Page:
Real World Unexpectedly Not Obama's Utopia
Our current President promised us “hope”, “change”, and prosperity. These are the usual promises of politicians, but these, most Americans believed. The wars would end, the Iranians would listen, the EU is a model to be replicated, global warming would cause heat and drought, foreclosures would cease, being tough on terror, and middle-class Americans would not see increasing taxes.
There are also the promises we were hoping would not come true: carbon trading markets (cap and trade), government-run healthcare (health care reform), socialistic ownership of American production (government ownership of GM), etc.
So this story is a good news, bad news item. The bad news is that Obama isn’t finished pushing health care while Americans are worried about the jobs they do have and the ones they used to have. The President is now treating American war foes as common criminals, aspiring to track the locations of our cell phones, and ignoring the wishes of the voting population by pushing health care when citizens really desire a business-friendly approach to fixing the economy and jobs situation. Oddly-enough, if business has a tough time, they don’t hire. The Administration can direct the anger and hatred of American voters against corporation, corporate leaders and businesses, but in the end, that’s where jobs come from.
The real estate bubble was created by Washington, it has been exacerbated by Obama, and now his administration is actually missing the next mess that they helped create: the commercial real-estate bust.
All of the housing stimulus put in-place by Obama, two housing programs (MHA and HARP) and the ARRA stimulus fiasco. Then we can look ant the antithesis: absolute contempt for free-market small business, hatred of capitalism, and admonishment of success.
So how is that working? Well, foreclosures in January were up 15% over last year (the height of the mess), a government watchdog (the true responsibility of journalism) report says that commercial real-estate is the next shoe to drop and it’s coming real soon, the administration and democrat congress are still protecting the largest financial institutions involved in the financial collapse (Fannie-Mae and Freddie-Mac). It’s OK to go after the small manufacturer, take over GM and AIG, and destroy the American energy industry… those are only jobs – We must save the government-run, root cause of the crisis – the Congressionally-regulated U.S. mortgage industry.
From an international perspective, Utopia is thriving… I think. The German PM, Angela Merkel, has gone against the administration and thumbed it’s nose at the righteous European Union that Obama wishes America would become a copy of. The Iranians are ignoring his hiatus on sanctions, open hand, free discussions and continuing their nuclear program despite Obama’s unrealistic view of the real world.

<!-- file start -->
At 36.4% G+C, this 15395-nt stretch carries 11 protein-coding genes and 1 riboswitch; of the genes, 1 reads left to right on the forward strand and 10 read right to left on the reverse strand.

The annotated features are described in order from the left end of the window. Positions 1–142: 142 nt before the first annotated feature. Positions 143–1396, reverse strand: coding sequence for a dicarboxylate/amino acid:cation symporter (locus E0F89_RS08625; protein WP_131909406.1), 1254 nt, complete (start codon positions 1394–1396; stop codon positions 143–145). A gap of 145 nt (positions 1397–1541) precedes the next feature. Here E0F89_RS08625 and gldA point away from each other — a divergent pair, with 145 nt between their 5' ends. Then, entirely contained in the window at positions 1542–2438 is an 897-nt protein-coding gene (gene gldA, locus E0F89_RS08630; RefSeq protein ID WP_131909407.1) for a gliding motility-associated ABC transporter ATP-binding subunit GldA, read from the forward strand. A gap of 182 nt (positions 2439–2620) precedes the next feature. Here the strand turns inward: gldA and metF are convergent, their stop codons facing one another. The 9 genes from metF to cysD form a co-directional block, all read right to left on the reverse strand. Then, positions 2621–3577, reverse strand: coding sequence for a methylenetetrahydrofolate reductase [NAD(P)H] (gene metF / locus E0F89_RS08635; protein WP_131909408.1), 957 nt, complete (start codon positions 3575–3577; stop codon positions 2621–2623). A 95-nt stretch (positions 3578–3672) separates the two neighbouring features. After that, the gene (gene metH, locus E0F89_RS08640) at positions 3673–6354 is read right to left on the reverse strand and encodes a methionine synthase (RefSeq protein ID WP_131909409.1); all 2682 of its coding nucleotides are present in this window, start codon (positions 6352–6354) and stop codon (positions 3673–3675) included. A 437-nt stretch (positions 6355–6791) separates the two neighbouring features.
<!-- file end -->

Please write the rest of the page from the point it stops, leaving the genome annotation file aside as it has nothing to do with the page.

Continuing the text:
While Obama is busy promoting the mess he has created, his administration is pushing policies that are truly disturbing. The Obama White House has made statements that support the tracking of non-criminal American citizens via their cell phones without so much as a warrant:
“..the Obama administration has argued that warrantless tracking is permitted because Americans enjoy no “reasonable expectation of privacy” in their–or at least their cell phones’–whereabouts. U.S. Department of Justice lawyers say that “a customer’s Fourth Amendment rights are not violated when the phone company reveals to the government its own records”
The world is not Utopia Mr. President, it is not what your book or imagination or father dreamed it would be. It’s the real world, and unlike you… we live in it – a jobless, over-taxed, heavily-government-debted life.
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Regardless of the reasons, I think there are three items which do not bode well for commercial real estate prices in the next few years. First and perhaps most overlooked, investment or income producing properties, during the boom years, where purchased more for appreciation, rather than “income”. In other words, many deals were justified by investors who were willing to forego a rate of return (income), for future price appreciation. But as its name suggests, this is not what “income producing property” is all about. If it doesn’t give you an income stream in good times, it sure won’t be able to in bad ones. Only a “flipper” can make money on appreciation, and the trick is to know when to get in and when to get out. Second, the credit crisis has reduced the chances of obtaining loans, and also the leverage previously afforded owners/purchasers. Less money means less deals, and more cash out of pocket. This can only lead to lower prices. Third, we are for now in a “new” economy (although Americans often prove to be driven by fads and can be short sighted), where we will consume less, which should mean less need for commercial space. If there is one truth that history makes clear over and over again, it’s that most sectors of the economy will move in conjunction with one another, not in spite of one another. No doubt prices are tied to supply and demand issues, but too much of a swing invites change. So when prices double and triple in one sector while the rest of the economy isn’t going in that direction, chances are some force will snap that imbalance back into its proper place in the overall economy. And that change can be from social, economic, and/or political means.